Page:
From land (p.77): An utter intoxication such as this is quite different from its Kantian anticipation, although Kant too contests the right of dogmatic theology to guide his journey: Nothing but the sobriety of a critique, at once strict and just, can free us from this dogmatic delusion, which through the lure of an imagined felicity keeps so many in bondage to theories and systems. Such a critique confines all our speculative claims rigidly to the field of possible experience; and it does this not by shallow scoffing at ever-repeated failures or pious sighs over the limits of our reason, but by an effective determining of these limits in accordance with established principles, inscribing nihil ulterius on those Pillars of Hercules which nature herself has erected in order that the voyage of our reason may be extended no further than the continuous coastline of experience itself reaches—a coast we cannot leave without venturing upon a shoreless ocean which, after alluring us with ever-deceptive prospects, compels us in the end to abandon as hopeless all this vexatious and tedious endeavour [K IV 392– 3]. For Kant it is not enough to have reached the ocean, the shoreless expanse, the nihil ulterius as positive zero. He recognizes the ocean as a space of absolute voyage, and thus of hopelessness and waste. Only another shore would redeem it for him, and that is nowhere to be found. Better to remain on dry land than to lose oneself in the desolation of zero. It is for this reason that he says the ‘concept of a noumenon is…a merely limiting concept’ [K IV 282]. In this way the Occidental obsession with the object consummates itself in the blind passivity of its nihilism. Beyond experience, it is suggested, there must be thought ‘an unknown something’ [K III 283], although ‘we are unable to comprehend how such noumena can be possible’ [K III 281]. More precisely: [The noumenon]…is not indeed in any way positive, and is not a determinate knowledge of anything, but signifies only the thought of something in general, in which I abstract from everything that belongs to the form of sensible intuition [KIII 281]. That no transcendent object is found is an event which retains the sense of a lost or absent object, rather than that of a contact with or through objectlessness. The ocean has no sense except as a failure of the land.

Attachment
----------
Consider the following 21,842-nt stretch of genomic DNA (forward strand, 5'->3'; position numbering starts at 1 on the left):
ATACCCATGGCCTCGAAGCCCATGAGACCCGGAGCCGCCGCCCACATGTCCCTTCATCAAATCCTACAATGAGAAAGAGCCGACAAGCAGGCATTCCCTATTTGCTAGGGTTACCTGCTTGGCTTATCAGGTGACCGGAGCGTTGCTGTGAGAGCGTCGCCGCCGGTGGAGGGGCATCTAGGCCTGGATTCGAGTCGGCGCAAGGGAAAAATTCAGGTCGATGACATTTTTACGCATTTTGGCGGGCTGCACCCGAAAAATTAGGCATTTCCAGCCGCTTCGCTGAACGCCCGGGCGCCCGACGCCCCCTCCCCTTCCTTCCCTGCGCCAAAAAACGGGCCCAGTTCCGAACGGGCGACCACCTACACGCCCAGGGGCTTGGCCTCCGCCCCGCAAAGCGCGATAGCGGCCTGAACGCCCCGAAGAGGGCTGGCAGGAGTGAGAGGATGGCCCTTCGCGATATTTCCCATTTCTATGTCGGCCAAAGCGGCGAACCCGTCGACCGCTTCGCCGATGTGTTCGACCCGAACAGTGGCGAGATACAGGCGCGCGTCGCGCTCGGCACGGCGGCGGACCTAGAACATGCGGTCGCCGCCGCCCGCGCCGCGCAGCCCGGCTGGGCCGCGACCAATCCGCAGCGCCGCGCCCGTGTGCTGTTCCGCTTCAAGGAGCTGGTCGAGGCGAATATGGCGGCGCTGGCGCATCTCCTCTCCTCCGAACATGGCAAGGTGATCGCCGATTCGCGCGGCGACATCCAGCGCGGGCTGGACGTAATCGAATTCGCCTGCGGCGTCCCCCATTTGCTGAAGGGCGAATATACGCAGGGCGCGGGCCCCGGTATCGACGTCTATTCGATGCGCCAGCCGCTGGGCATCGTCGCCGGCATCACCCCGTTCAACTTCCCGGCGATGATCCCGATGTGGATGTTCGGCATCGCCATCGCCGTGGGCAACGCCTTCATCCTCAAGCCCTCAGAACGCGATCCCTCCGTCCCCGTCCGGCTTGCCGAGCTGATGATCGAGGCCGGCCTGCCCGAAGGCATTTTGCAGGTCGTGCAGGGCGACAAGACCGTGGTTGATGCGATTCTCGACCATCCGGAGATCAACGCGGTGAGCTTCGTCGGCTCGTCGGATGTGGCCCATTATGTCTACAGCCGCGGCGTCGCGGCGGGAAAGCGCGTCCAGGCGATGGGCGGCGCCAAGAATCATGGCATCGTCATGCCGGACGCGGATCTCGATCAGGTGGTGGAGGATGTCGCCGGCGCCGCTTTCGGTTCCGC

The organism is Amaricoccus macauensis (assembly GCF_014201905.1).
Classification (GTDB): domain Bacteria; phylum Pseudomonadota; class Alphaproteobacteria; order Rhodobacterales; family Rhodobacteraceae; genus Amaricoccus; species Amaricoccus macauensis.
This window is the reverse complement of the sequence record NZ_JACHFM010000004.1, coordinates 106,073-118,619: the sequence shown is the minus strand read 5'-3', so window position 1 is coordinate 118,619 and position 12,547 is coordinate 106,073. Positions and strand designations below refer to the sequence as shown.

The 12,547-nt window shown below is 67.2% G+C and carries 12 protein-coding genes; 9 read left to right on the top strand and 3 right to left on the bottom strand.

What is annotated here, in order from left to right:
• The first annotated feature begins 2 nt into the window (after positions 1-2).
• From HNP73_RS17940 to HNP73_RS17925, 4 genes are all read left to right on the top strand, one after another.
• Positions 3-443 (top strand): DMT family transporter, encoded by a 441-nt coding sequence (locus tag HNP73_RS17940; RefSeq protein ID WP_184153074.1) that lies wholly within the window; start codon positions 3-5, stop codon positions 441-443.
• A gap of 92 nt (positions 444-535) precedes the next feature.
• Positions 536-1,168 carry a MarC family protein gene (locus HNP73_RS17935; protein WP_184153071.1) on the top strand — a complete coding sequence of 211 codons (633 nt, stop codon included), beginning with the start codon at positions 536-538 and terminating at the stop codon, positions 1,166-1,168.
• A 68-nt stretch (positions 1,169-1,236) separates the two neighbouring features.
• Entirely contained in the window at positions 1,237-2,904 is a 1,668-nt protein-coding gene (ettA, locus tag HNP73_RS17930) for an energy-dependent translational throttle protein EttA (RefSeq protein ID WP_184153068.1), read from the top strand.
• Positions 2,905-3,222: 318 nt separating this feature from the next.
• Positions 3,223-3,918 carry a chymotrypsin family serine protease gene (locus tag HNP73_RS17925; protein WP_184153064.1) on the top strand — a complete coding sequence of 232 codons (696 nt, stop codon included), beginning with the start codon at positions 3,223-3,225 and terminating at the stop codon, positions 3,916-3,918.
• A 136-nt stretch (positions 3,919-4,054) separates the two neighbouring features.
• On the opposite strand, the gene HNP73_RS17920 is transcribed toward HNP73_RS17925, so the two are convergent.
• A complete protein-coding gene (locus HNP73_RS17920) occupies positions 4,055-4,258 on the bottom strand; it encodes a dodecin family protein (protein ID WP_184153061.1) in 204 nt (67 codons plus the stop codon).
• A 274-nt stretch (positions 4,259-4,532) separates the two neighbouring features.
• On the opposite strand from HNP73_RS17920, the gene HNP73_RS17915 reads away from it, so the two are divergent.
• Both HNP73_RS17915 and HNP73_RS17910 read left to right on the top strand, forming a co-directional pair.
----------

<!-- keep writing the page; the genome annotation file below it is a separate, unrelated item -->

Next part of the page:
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I don't know if they'd actually have higher amperages or not. (I assume amperage would be the key player here, since that's sort of like the "volume" of electricity if I remember my physics correctly) Telephone lines are also carrying electrical impulses to transmit signals.

 

Regardless, the lines would have to be shielded to protect them from the pressure and being nibbled on or something so that should be able to take care of it.

 

I think the real problem is if there was like an earthquake and the line snapped. Would it just be pumping electricity straight into the water or what?

You are correct about your understanding of physics.  Current is what matters.  That said I think shielding would have to be specifically built to shield magnetic field - just pressure isn't going to do it.  And if an earthquake occurs it will probably screw with the composition of water in the area, and then because the resistivity of sea water is a couple of orders of magnitude below that of the sea floor the electricity will disperse into the water.  (although it will fry anything within a certain radius)